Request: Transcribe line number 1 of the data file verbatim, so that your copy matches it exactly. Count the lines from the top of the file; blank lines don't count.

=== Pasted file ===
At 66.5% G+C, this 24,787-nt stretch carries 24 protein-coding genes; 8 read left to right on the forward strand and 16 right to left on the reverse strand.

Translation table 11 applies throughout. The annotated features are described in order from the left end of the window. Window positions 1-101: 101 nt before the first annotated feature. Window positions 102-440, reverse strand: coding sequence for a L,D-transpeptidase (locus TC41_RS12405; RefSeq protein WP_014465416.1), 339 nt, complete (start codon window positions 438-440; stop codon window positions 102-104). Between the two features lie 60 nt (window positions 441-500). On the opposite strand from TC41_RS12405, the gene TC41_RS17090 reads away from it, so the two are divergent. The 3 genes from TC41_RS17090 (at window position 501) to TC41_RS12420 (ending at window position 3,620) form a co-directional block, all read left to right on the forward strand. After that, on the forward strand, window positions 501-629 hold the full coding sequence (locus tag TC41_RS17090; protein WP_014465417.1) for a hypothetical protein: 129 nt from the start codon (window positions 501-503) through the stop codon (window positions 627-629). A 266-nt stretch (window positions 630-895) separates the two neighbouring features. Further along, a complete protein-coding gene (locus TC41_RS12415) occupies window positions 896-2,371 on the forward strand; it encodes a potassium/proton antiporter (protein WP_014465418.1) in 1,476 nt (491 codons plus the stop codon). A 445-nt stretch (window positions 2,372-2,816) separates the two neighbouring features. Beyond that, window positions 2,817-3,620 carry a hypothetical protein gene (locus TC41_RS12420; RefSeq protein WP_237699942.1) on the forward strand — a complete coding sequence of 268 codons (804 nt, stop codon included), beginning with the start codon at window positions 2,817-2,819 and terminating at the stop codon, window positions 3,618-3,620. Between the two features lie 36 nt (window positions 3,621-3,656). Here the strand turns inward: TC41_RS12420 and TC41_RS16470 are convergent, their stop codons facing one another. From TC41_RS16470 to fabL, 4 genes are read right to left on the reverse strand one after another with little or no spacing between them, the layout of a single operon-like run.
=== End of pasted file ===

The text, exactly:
At 66.5% G+C, this 24,787-nt stretch carries 24 protein-coding genes; 8 read left to right on the forward strand and 16 right to left on the reverse strand.